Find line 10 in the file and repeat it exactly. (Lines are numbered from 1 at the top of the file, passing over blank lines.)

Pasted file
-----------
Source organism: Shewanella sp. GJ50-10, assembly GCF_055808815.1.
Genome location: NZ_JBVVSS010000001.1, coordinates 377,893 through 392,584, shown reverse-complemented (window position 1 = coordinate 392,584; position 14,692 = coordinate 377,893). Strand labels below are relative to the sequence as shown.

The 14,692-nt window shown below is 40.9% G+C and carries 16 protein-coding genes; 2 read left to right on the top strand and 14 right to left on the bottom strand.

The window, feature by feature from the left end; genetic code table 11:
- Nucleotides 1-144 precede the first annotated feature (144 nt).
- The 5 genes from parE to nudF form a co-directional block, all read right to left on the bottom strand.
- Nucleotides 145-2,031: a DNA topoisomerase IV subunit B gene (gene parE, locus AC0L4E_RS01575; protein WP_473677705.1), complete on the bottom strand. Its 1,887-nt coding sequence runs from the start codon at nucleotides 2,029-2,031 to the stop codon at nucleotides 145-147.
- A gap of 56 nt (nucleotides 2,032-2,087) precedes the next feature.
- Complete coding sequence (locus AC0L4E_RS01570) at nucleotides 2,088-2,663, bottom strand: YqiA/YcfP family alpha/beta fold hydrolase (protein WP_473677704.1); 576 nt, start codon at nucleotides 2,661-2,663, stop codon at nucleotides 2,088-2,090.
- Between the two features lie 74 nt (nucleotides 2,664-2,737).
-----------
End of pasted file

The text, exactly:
- Between the two features lie 74 nt (nucleotides 2,664-2,737).